FEATURE

Toolkit for The Social Justice League

Graphic novels and comics are a great way for students to express themselves and their social views. Help your students plan and create their own social justice comics!

As the article “The Social Justice League” shows, graphic novels and comic strips can be important tools for justice and diversity. Their popularity among students of all ages goes without saying. This toolkit guides you through a process of helping your students create their own justice-oriented comic strips, which you will compile into a class comic book for social justice.

 

Essential Questions

  1. How are graphic novels and comics created?
  2. How can graphic novels and comics promote social justice?
  3. What social justice issues would you like to convey in a comic strip? 

 

Procedure

1. Ask your students to talk about whether they generally enjoy reading graphic novels and comic strips—and to explain why or why not. Engage students with the idea that some people see graphic novels and comics as an effective way to defend what is fair or right in the world, to speak out against stereotypes or to teach important historical lessons. Ask students for their ideas on how visual images and texts can work together to communicate messages about social justice and history. What do graphic novels or comic strips have to offer that other mediums may not—or at least, not to a similar extent?

2. Tell students that they will be creating their own comic strips. (Note: Having student create graphic novels is another option, but would be a more time-consuming endeavor.) Then, ask them to respond to the three questions listed below in a writer’s notebook.

  • What social justice issue—dealing with (in)justice or (in)equality—would I like to address in my comic?
  • What plotline and kinds of characters will I feature in my comic?
  • What personal experiences could I draw from to create my comic?

Give students a chance to share these ideas with a classmate, and receive suggestions and input before they get started.

3. Ask students to create an outline or sketch of what their comic will look like. Remind students about the variety found within this genre. For example, they may choose to create a traditional linear storyboard or one large panel. Some examples can be found at printablepaper.net/category/comics. The student’s objective is to effectively communicate a story on his or her chosen social justice issue or about a personal experience that touches on (in)justice or (in)equality.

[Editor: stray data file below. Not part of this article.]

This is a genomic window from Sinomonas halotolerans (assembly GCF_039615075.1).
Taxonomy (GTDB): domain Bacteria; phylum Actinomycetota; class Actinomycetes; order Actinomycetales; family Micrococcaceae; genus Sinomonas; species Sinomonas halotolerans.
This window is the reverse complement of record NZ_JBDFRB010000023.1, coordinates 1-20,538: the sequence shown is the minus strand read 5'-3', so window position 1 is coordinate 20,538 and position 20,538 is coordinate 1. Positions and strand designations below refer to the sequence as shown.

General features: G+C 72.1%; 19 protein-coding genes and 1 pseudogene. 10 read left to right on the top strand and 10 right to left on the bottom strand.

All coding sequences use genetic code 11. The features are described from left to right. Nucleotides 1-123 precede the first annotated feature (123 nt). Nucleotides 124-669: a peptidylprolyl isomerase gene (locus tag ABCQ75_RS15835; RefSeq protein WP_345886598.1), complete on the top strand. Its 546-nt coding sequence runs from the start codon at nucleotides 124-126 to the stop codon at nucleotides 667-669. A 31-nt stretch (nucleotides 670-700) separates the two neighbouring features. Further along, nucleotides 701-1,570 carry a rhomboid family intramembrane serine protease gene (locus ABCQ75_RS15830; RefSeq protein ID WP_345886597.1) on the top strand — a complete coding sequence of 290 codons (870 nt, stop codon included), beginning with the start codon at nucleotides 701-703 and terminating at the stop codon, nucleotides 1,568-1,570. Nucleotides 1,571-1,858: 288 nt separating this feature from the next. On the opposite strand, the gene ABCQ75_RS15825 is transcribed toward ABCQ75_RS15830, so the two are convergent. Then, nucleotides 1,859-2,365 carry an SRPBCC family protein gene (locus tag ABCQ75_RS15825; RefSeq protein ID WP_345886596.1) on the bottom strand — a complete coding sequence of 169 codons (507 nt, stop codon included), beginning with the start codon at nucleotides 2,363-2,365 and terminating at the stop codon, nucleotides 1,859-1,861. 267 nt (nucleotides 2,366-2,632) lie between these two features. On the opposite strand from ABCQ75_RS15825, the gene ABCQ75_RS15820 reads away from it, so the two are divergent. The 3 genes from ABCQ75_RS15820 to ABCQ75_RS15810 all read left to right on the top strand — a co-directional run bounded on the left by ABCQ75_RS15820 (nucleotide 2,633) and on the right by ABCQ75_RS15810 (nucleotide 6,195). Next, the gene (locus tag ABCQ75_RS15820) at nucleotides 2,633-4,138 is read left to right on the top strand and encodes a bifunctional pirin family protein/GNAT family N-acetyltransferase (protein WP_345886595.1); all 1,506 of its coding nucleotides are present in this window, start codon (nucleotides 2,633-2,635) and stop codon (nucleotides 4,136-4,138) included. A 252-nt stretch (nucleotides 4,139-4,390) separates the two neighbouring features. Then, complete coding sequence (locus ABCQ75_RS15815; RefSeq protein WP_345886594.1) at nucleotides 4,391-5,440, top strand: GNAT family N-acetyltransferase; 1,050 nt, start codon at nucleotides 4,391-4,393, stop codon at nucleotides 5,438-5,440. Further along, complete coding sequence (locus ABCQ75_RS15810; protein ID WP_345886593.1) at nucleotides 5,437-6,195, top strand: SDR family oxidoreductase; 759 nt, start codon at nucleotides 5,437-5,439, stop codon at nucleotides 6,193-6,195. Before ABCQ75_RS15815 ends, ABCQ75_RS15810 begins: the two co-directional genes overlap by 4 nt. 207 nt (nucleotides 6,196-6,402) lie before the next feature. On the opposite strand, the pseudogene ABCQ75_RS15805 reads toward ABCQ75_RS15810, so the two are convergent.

4. Once students have created their outlines, provide them with paper to create drafts of their pictures and text. Encourage them to work in pencil so that they can erase or edit any sections. Tell students they can go over their work with more permanent ink at a later stage—when their work nears completion. If you have the appropriate software, students can also work digitally. However, this work is equally valuable when done by hand.

5. Have students revise, edit and then publish their work. Some may choose to add color, while others may opt to stick with black and white. After publication, instruct students to describe the social issue they address in their comic. Specifically, have them respond to the following questions:

  • What social justice issue do you hope people will think about after reading your comic? or
  • What do you hope people will gain from reading your personal story about (in)justice or (in)equality?
  • How might readers react to your comic? Why?
  • Do you think your comic will inspire activism and action?

6. Compile students’ work into a class comic book for social justice, and send copies of the book home with each student. Be sure to give students a chance to read and comment on each other’s work. Ask them to respond to these questions:

  • What personal experiences or social justice issues did your classmates’ comics help you think about that you had not thought about before?
  • Now that you have read your classmates’ comics, what action-based steps might you take in your community to tackle these issues?
  • How do comics make you think about (in)justice or (in)equality differently than when you read about them in a textbook, novel or newspaper?